The view from here: very, very beautiful

PUBLISHED: 11:25 25 April 2008 | UPDATED: 10:36 17 June 2010

P0938-16-08AW 
BBC reporter for World Service visiting Sidmouth.
LtoR: Handel Bennett (chair of Sid Vale Association), Freddy Wedderburn (Sidmouth Lifeboat), John Devlin BBC Radio Reporter.
Pic by Alex Walton

P0938-16-08AW BBC reporter for World Service visiting Sidmouth. LtoR: Handel Bennett (chair of Sid Vale Association), Freddy Wedderburn (Sidmouth Lifeboat), John Devlin BBC Radio Reporter. Pic by Alex Walton

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SIDMOUTH has hit the international headlines once more, after a seven-figure bequest was left for the Sid Valley.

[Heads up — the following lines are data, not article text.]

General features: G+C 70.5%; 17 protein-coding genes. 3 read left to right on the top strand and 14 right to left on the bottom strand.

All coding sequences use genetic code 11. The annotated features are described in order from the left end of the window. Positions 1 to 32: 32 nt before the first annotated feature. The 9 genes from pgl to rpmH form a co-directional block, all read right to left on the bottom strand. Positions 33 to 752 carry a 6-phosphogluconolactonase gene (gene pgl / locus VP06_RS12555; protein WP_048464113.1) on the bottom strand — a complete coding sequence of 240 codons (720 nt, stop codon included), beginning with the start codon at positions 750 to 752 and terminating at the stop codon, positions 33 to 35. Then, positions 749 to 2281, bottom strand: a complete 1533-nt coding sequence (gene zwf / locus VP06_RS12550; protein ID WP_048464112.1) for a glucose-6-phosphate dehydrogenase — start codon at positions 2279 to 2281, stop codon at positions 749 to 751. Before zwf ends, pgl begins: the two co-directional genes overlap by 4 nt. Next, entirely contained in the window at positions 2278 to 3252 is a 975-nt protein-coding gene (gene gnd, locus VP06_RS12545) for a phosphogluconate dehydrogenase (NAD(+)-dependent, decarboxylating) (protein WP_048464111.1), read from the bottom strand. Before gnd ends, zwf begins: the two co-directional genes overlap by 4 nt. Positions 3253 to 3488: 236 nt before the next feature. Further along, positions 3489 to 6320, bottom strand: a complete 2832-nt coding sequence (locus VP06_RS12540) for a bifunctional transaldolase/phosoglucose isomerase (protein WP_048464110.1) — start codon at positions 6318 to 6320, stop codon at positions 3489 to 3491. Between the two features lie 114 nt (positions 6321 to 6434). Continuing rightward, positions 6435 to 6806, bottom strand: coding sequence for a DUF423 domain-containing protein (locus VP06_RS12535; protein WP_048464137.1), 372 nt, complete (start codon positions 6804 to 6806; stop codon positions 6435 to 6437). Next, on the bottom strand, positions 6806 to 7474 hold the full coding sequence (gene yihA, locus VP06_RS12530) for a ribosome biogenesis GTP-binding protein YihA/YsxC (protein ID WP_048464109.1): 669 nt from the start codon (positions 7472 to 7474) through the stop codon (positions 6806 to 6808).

SIDMOUTH has hit the international headlines once more, after a seven-figure bequest was left for the Sid Valley.Radio listeners across the globe will receive an aural postcard from Sidmouth after the BBC World Service visited the town last week. The corporation was travelling hot on the heels of a story the Herald broke in February, that wealthy financial advisor Keith Owen had left the Sid Vale Association around £1.5 million in his will when he died in December, aged 69.The news led SVA chairman Handel Bennett on a merry-go-round of media interviews, with BBC Radio Five Live, Radio Four and with presenter Chris Evans on Radio 2. News organisations from Canada, Totnes-born Mr Owen's hometown, have also been in touch for a view from Sidmouth.BBC reporter John Devlin sent interviews from Sidmouth round the world to millions of listeners on the World Service's Outlook programme.Mr Devlin said: "It is a magazine programme, and our aim is to give people a flavour of life in Britain. We thought it would be very interesting to find out what it is about this town that was worth £1.5 million."I have found it incredibly friendly and very, very beautiful. It has certainly been a different experience than my last seaside visit, which was Southend!"Mr Bennett was joined by Sidmouth Lifeboat trustee Freddy Wedderburn in guiding Mr Devlin round the town. The pair introduced the reporter to the townspeople, and helped explain town life, including the success of Sidmouth's Britain in Bloom campaigns to a worldwide audience."I think people looked upon Sidmouth as a little-known holiday town," said Mr Bennett. "Suddenly it has come into a lot of money. From the point of view of the SVA, we are incredibly fortunate to have received the bequest."Mr Owen, whose late mother Ellen lived in Sidmouth, saw the place as an ideal English town. In his will he asked for the money to remain untouched as capital for the SVA, investment proceeds to be spent across the Sid Valley.The SVA will set up a grants committee to look at how funds can be spent, before inviting suggestions on improvements.


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